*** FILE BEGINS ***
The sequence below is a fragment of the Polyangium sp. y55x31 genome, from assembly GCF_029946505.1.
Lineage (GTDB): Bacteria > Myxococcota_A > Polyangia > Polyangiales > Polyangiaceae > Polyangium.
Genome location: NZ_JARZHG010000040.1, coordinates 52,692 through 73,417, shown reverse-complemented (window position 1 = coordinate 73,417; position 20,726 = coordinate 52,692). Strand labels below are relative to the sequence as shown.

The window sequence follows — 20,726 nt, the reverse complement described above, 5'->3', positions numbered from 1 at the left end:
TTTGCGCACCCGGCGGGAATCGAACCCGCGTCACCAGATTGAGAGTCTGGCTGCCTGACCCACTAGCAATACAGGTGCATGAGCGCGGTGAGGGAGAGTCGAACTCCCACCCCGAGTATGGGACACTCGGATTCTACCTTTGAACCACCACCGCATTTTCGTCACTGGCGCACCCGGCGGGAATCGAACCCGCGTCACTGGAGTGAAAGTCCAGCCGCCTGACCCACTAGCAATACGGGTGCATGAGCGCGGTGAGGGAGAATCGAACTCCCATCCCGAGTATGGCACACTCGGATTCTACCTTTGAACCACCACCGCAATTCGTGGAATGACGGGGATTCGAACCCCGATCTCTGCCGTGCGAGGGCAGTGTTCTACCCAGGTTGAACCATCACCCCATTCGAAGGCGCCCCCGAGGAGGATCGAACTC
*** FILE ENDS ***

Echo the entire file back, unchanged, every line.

The sequence below is a fragment of the Polyangium sp. y55x31 genome, from assembly GCF_029946505.1.
Lineage (GTDB): Bacteria > Myxococcota_A > Polyangia > Polyangiales > Polyangiaceae > Polyangium.
Genome location: NZ_JARZHG010000040.1, coordinates 52,692 through 73,417, shown reverse-complemented (window position 1 = coordinate 73,417; position 20,726 = coordinate 52,692). Strand labels below are relative to the sequence as shown.

The window sequence follows — 20,726 nt, the reverse complement described above, 5'->3', positions numbered from 1 at the left end:
TTTGCGCACCCGGCGGGAATCGAACCCGCGTCACCAGATTGAGAGTCTGGCTGCCTGACCCACTAGCAATACAGGTGCATGAGCGCGGTGAGGGAGAGTCGAACTCCCACCCCGAGTATGGGACACTCGGATTCTACCTTTGAACCACCACCGCATTTTCGTCACTGGCGCACCCGGCGGGAATCGAACCCGCGTCACTGGAGTGAAAGTCCAGCCGCCTGACCCACTAGCAATACGGGTGCATGAGCGCGGTGAGGGAGAATCGAACTCCCATCCCGAGTATGGCACACTCGGATTCTACCTTTGAACCACCACCGCAATTCGTGGAATGACGGGGATTCGAACCCCGATCTCTGCCGTGCGAGGGCAGTGTTCTACCCAGGTTGAACCATCACCCCATTCGAAGGCGCCCCCGAGGAGGATCGAACTC